The role of leaf traits in determining litter flammability of south-eastern Amazon tree species
Document Type: Journal Article
Author(s): Amoreena L. Parsons; Jennifer K. Balch; Rafael B. de Andrade; Paulo M. Brando
Publication Year: 2015

Cataloging Information

  • Amazon
  • Brazil
  • Brazilian Amazon
  • cerrado
  • combustion
  • combustion experiments
  • experimental burns
  • experimental fires
  • fire management
  • flame length
  • flammability
  • forest fragmentation
  • forest fragmentation
  • forest management
  • leaves
  • litter
  • South America
  • surface fires
  • tropical forests
  • tropical forests
  • International
Record Maintained By:
Record Last Modified: March 17, 2019
FRAMES Record Number: 54468
Tall Timbers Record Number: 32183
TTRS Location Status: In-file
TTRS Call Number: Journals - I
TTRS Abstract Status: Fair use, Okay, Reproduced by permission

This bibliographic record was either created or modified by the Tall Timbers Research Station and Land Conservancy and is provided without charge to promote research and education in Fire Ecology. The E.V. Komarek Fire Ecology Database is the intellectual property of the Tall Timbers Research Station and Land Conservancy.


Leaf traits can limit or promote flammability, but how these traits vary and influence forest flammability in humid tropical forests is unknown. Species within the south-eastern transitional forests of the Brazilian Amazon are experiencing fire, particularly surface fires, with greater frequency and severity than historically recorded. In this study, the leaf traits and consequent burning characteristics of the 17 most abundant species in a transitional forest in Mato Grosso, Brazil were analysed through controlled combustion experiments and leaf trait measurements. Mean maximum flame height (range 52-108 cm), flaming duration (range 21-71 s) and mass loss (range 82-97%), which relate to a fuel's combustibility and consumability, varied substantially across species. Measured leaf traits, mainly surface area and volume, accounted for 78% of this variability. The most flammable species were those with thin, lightweight and loosely packed leaves, which produced rapid, intense fires that consumed larger fuel amounts. The least flammable species had thick, large and densely packed leaves. In diverse tropical forests, analysing the relationship between species-specific leaf traits and flammability will yield insights into fire behaviour and future forest composition in a frontier zone where exposure to anthropogenic fire is high. © IAWF 2015. Reproduced from the International Journal of Wildland Fire (Parsons, et al, 2015) with the kind permission of CSIRO Publishing on behalf of the International Association of Wildland Fire.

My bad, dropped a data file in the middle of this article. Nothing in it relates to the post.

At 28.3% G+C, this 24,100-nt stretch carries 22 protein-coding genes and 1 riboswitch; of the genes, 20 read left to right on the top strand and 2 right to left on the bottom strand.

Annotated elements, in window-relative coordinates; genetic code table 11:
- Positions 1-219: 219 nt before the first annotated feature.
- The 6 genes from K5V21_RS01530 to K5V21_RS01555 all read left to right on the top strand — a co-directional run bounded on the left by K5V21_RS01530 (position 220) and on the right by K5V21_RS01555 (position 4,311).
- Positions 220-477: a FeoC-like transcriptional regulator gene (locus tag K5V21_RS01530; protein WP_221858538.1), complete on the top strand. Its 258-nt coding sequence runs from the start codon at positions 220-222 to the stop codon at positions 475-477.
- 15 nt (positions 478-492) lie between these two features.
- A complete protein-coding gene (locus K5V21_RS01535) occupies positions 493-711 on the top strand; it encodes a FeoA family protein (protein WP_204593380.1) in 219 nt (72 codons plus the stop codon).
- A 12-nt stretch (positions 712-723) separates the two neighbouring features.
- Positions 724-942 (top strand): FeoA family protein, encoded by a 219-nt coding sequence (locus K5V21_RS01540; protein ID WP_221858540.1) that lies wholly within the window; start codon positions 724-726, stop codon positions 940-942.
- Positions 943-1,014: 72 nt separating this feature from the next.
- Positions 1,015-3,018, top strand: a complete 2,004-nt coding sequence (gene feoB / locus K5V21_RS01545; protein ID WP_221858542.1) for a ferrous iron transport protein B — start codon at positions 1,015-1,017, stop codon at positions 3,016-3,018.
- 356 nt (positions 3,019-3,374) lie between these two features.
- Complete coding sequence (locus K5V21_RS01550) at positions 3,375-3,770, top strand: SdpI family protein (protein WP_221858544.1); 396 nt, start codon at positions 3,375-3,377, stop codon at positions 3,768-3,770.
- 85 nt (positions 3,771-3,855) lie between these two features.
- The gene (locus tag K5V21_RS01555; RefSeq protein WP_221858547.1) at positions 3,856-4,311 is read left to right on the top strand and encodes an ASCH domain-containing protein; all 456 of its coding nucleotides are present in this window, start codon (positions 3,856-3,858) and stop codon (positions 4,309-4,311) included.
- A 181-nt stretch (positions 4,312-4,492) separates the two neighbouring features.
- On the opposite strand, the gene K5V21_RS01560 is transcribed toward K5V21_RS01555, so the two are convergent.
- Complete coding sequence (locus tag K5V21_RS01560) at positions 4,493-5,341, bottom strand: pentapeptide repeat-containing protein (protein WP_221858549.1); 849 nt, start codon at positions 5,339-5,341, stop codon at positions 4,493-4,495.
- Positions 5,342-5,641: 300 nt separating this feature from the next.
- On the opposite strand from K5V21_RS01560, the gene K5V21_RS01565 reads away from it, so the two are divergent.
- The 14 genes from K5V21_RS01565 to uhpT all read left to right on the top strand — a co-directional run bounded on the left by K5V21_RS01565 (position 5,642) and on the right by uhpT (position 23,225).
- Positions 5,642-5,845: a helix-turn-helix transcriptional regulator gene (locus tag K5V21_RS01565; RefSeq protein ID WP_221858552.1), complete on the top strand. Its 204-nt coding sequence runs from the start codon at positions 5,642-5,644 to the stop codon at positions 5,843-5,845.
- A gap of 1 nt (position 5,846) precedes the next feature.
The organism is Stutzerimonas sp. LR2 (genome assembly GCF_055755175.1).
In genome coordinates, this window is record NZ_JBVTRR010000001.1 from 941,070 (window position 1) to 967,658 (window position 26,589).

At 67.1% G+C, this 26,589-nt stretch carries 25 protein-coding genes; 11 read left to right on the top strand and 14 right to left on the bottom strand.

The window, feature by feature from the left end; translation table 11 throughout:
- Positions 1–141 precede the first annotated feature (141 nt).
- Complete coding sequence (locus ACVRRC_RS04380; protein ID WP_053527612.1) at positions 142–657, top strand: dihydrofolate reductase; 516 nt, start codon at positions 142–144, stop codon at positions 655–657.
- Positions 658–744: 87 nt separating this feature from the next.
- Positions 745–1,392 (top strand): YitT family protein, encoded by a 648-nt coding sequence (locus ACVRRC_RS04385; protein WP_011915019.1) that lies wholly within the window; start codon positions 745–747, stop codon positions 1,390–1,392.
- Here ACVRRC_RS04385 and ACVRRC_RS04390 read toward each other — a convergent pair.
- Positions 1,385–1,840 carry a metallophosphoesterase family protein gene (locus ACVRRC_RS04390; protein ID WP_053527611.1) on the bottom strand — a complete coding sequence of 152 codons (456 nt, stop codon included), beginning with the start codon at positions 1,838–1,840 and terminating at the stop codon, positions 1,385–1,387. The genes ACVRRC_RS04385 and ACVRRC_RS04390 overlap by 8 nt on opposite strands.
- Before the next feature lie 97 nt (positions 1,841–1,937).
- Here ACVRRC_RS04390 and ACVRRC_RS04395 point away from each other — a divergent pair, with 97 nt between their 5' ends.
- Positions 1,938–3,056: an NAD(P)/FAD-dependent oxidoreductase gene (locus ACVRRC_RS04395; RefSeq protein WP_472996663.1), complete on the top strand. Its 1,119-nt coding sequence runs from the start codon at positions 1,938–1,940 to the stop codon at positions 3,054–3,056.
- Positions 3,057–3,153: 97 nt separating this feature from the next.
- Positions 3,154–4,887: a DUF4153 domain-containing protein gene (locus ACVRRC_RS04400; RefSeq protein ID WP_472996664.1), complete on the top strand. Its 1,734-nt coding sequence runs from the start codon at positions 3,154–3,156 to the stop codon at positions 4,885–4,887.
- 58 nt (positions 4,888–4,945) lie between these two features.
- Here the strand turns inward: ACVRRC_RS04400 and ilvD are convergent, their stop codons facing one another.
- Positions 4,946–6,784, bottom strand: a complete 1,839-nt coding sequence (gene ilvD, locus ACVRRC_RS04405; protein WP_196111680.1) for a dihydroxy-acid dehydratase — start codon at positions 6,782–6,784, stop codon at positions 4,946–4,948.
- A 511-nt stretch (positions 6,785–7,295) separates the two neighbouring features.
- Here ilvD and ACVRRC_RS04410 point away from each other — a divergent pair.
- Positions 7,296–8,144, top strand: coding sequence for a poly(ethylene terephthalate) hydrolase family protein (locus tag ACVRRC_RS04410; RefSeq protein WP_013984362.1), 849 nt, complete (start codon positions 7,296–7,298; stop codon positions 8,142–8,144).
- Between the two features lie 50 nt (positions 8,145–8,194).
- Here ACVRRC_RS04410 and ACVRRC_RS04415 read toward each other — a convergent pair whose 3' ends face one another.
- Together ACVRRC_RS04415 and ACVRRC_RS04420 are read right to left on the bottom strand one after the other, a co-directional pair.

Parsons, A. L., J. K. Balch, R. B. de Andrade, and P. M. Brando. 2015. The role of leaf traits in determining litter flammability of south-eastern Amazon tree species. International Journal of Wildland Fire, v. 24, no. 8, p. 1143-1153. 10.1071/WF14182.